"Kleptocracy" tries to do a lot of things in a short period of time. The cast has two women (one a wife and one without a name), and five men, but primarily focuses on Vladimir Putin and Mikhail Khodorkovsky. There are moments throughout where Putin addresses the audience directly. The playwright Kenneth Lin is known for among other thing his work on "House of Cards". My understanding is that "House of Cards" also utilized the look at the audience trick. There are exceptions, but generally this seems to me a device that is clearer on TV. In a play its often hard to discern what is rhetorical and what the audience should respond to and it leads to uncomfortable moments. Of course a play about the fall of the Soviet Union and the rise of both oil and Putin is never really going to be comfortable.
The play doesn't shy away from the violence, characters often appear extra bloodied in an extended metaphor about the blood on their and other's hands. The cast is white, although Kondaleeza Rice gets a few references as someone who didn't like Putin's power plays. The play covers a fairly long period of time and doesn't do much to explain more than the high points. It's tough to call a play where Vladimir Putin is a main character exaggerated or unrealistic, but there were parts where the dialogue felt to me like it was trying so hard. Characters would say things and respond in ways that didn't track or seemed designed to communicate more with the audience than each other. It's tough to write a play about events that are so recent and involve so many real figures who - likely at this point - have only begun to hint at their levels of complicity. I feel like this play only makes some sense now and will make even less sense in ten years. The cast was good, ultimately this felt to me like the source material aimed high and yet its intent was a little better than its execution.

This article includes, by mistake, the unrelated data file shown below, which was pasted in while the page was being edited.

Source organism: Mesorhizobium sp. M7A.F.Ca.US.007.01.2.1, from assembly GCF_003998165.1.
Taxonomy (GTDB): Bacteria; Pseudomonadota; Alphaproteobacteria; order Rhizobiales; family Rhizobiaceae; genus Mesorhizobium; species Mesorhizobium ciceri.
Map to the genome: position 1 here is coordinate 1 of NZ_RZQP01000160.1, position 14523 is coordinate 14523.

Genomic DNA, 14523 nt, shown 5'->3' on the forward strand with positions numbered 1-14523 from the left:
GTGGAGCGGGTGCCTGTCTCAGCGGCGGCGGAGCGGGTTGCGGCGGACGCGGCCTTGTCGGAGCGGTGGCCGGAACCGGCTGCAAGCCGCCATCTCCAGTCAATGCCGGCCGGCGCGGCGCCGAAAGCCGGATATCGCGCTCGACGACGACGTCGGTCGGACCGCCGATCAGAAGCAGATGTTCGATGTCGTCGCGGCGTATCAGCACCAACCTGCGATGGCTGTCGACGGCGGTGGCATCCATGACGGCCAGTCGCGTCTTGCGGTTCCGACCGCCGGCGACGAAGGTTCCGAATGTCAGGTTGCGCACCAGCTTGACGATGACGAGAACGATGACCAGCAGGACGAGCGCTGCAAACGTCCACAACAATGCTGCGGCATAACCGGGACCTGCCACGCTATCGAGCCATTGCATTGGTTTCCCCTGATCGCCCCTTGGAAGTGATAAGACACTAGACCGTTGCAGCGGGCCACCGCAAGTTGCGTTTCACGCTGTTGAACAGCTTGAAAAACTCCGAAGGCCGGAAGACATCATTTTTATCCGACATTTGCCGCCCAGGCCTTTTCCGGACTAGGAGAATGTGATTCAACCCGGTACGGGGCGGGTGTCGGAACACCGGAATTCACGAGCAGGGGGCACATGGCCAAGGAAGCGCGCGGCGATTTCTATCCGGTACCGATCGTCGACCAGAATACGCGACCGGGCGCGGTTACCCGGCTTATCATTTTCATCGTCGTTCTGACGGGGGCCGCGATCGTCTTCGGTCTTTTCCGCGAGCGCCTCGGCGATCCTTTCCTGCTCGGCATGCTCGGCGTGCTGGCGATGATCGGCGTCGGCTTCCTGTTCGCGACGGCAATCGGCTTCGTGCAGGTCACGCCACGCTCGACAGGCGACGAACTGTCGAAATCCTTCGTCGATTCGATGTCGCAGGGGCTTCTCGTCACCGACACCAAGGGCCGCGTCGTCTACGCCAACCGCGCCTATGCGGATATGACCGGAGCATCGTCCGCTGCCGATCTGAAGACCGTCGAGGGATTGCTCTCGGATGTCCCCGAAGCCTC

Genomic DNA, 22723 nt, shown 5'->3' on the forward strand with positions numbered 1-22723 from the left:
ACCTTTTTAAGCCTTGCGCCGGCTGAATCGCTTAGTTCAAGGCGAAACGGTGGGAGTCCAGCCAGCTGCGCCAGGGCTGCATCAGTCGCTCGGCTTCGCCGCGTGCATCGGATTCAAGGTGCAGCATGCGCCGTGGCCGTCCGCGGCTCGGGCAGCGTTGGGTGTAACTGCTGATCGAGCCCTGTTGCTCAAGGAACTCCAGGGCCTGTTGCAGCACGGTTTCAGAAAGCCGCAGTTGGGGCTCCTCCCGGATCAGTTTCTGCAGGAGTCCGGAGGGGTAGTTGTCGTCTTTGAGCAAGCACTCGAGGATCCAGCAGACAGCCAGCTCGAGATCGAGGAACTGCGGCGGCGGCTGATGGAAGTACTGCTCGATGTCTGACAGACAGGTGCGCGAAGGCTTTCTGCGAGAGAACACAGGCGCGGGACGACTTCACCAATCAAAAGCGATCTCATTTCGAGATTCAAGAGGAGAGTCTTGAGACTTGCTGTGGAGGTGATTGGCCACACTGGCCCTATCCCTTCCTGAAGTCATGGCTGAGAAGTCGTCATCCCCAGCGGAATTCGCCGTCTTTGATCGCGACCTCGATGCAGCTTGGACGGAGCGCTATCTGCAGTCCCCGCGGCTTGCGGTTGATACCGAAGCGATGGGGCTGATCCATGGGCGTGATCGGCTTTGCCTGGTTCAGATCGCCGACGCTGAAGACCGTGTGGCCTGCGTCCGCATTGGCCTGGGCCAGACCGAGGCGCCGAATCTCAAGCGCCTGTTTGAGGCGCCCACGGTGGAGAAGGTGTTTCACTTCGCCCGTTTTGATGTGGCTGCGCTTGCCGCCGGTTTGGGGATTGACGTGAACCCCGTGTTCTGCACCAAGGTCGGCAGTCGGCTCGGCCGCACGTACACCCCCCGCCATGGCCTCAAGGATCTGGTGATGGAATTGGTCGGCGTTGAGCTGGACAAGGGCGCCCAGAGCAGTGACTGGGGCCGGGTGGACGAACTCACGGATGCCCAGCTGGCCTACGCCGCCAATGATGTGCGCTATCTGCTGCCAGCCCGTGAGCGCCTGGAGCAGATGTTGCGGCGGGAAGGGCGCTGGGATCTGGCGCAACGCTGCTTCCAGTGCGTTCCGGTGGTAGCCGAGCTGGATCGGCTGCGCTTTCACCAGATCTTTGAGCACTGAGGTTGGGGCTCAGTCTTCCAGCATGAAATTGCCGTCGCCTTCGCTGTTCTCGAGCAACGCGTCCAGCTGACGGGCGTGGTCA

However, seeing this play in this time - I saw it on Friday - did seem very apt. And well, if you wanted to watch a guy smirk while sitting on a couch with a (stuffed) tiger, this play does have that.